Boat Selection Advice Please

Designs for inboard or outboard power

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Keelkicker
Posts: 7
Joined: Thu Jun 13, 2019 9:58 pm

Boat Selection Advice Please

Post by Keelkicker » Thu Jun 13, 2019 10:26 pm

Hi

Apologies, you have probably been asked this a gazillion times, but....

I am trying to decide on the right boat to build and have narrowed it down to either the Squirt or the Dyno Mite or maybe the TNT (unless there is something else you can recommend ??). So many choices !

I have built a small stitch and glue dinghy and a mini max sea flea in the past, with mixed success: - they both float but they were certainly learning experiences !

My brief for the next build was for 2 seats, (I would like to take the wife out with me), and if possible fit on the tray of my Ute (8ft) rather than having to go on a trailer, maybe with a bit of an over hang. At 120lbs my thinking was that i could man-handle the squirt up onto tray - it wont be much heavier if at all than my over engineered mini max... I have a 15hp mercury short shaft 2 stroke to power it.

I’m about 6’4” and light and was thinking that i would fit in any of them

From what I can gather,the squirt is built around frames, but the dyno mite / TNT is not - just stitch and glue ?? Maybe I haven’t researched enough.

I’m a little concerned that the frame construction may be beyond my skill set and i should sacrifice shorter length fora simpler quicker build. ?

So, I guess my question is, is the dyno mite / tnt an easier build than the squirt ??

Grateful for any guidance

Kk

Denon Osterman
Posts: 556
Joined: Thu Jun 22, 2006 8:58 am
Location: toronto, CAN

Re: Boat Selection Advice Please

Post by Denon Osterman » Tue Jun 18, 2019 9:16 pm

Hey Kk,

Welcome to the forum! Hopefully I can give some guidance without turning into a long, rambling rant...

First and foremost, the Squirt and TNT are both "plywood on frame" construction, and I believe the dynomite is stitch and glue. The TNT was my first boat and an amazing boat to cut my teeth on - the squirt serves the same purpose, but for obvious reasons they appeal to different demographics. I believe they are the two most popular plans Glen-L sells, at least in that size range, and for good reason!

Personally, I actually think "plywood on frame" construction is easier to wrap my head around than stitch and glue. Folding a boat like origami just doesn't make sense to me...whereas piecing it together sort of like a lego, does. Either way, I wouldn't worry about the construction techniques - you'll be fine, and the forum will help when you'll need.

I don't know where you boat but my main issue with the TNT was it was just too damn small once I grew up a bit (I was like 14 when I first built it), and I hated the flat bottom after a few summers as my lake just doesn't seem to stay flat as often as it should. I know this isn't in any way what you wanted to hear, but your wife (and you) will likely be happier - longer term - with something just a bit bigger. The 14-16' range is where they start becoming a "real" boat IMO. A trailer doesn't cost much, especially not compared to the rest of the boat, and especially not if bought used or built yourself. Plans to look at if you're remotely open to going bigger are the Tuffy (almost as small, but just bigger enough to make a difference), Zip (classic looks, flat bottom, the smallest "big boat"), Rebel (medium size with a V), Geronimo (will feel the "biggest" due to the V and higher freeboard), and Malahini (classic look, hugely popular, big enough to likely never want more). Another critical point is that you can change a lot of the boat! The overall deck design, look, feel, etc are all very open to customization. My TNT had a "mustang fast back" style rear, and my rampage (18 foot deep fee speed boat) has a drastically increased freeboard and more "classic" feel to it, than the all out racer the design intended. the shape of the hull is very important, particularly below the waterline...but once you flip it upright you get a lot more freedom to make it look and feel how you want.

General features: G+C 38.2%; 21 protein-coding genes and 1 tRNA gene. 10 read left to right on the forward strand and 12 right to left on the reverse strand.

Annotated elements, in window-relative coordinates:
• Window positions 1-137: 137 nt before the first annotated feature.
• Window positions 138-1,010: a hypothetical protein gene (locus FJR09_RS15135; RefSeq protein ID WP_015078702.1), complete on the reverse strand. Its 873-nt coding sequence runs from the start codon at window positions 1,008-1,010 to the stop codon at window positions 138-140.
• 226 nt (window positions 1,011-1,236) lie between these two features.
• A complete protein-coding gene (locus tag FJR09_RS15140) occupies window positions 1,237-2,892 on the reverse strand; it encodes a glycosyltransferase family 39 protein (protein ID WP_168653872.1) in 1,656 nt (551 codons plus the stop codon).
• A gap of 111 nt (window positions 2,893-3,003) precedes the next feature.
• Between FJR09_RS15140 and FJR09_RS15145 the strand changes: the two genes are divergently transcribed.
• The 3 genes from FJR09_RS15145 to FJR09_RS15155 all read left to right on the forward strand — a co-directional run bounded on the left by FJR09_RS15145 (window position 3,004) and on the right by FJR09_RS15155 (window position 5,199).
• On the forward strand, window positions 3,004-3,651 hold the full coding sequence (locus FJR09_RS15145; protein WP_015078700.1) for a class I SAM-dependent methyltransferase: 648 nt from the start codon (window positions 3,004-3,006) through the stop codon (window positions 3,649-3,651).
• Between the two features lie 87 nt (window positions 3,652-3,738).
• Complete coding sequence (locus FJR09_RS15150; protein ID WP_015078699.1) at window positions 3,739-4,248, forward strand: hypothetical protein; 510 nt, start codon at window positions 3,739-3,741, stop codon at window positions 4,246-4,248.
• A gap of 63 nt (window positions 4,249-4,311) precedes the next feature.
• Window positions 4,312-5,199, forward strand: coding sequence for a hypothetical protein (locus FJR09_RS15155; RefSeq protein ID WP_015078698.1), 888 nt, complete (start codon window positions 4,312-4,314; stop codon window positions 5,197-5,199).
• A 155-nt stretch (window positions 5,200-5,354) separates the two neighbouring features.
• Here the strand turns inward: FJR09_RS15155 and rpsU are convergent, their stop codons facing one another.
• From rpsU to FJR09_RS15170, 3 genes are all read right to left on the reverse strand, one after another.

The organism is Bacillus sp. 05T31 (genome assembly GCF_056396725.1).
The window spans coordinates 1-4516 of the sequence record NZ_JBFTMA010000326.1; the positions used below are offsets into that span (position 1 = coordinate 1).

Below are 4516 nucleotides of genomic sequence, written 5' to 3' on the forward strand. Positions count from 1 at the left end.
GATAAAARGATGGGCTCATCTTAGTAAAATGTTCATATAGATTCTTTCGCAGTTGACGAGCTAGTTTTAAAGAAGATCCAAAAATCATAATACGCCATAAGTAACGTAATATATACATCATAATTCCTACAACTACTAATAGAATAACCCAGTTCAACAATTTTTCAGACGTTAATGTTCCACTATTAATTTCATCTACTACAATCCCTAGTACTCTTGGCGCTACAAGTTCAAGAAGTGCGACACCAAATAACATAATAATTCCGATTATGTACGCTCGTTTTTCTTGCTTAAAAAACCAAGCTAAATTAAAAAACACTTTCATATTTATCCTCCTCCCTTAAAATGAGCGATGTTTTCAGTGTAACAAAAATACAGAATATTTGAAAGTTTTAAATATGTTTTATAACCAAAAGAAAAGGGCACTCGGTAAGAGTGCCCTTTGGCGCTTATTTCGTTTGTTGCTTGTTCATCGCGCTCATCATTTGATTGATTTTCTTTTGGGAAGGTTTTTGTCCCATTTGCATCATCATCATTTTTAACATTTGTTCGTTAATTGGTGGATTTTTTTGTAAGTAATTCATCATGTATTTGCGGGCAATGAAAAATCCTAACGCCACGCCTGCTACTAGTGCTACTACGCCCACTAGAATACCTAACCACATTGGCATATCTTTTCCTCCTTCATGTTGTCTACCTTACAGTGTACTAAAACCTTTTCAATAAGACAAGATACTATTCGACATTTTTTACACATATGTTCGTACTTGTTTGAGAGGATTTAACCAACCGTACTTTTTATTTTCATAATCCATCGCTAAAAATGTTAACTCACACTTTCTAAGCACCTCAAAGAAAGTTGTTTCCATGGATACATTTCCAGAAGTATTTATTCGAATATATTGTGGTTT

All of that being said, if you're set on keeping it small, all three are great designs - I would personally go for the dynomite with a jet drive in it, because the dynomite is a "V" hull and jet drives are badass, unique, cheap, and tons of fun. An outboard works too, of course...but I like jets :D

I suspect that didn't help at all so, as we like to say up here in Canada, sorry!

-Denon

denbrlr
Posts: 385
Joined: Sat Sep 18, 2010 10:06 am
Location: Peoria, IL

Re: Boat Selection Advice Please

Post by denbrlr » Thu Jun 20, 2019 7:22 am

Hi Kk. I also built a TNT back in 2010-2011 and it is an awesome boat. I can fit in it fine but I am only 5' 9''. My son grew up (6' and much bigger than me) and it is a little small for him. I recommend considering the Bullet. It is a similar size boat but is a little deeper and is a little more of a V bottom. Have fun! :)

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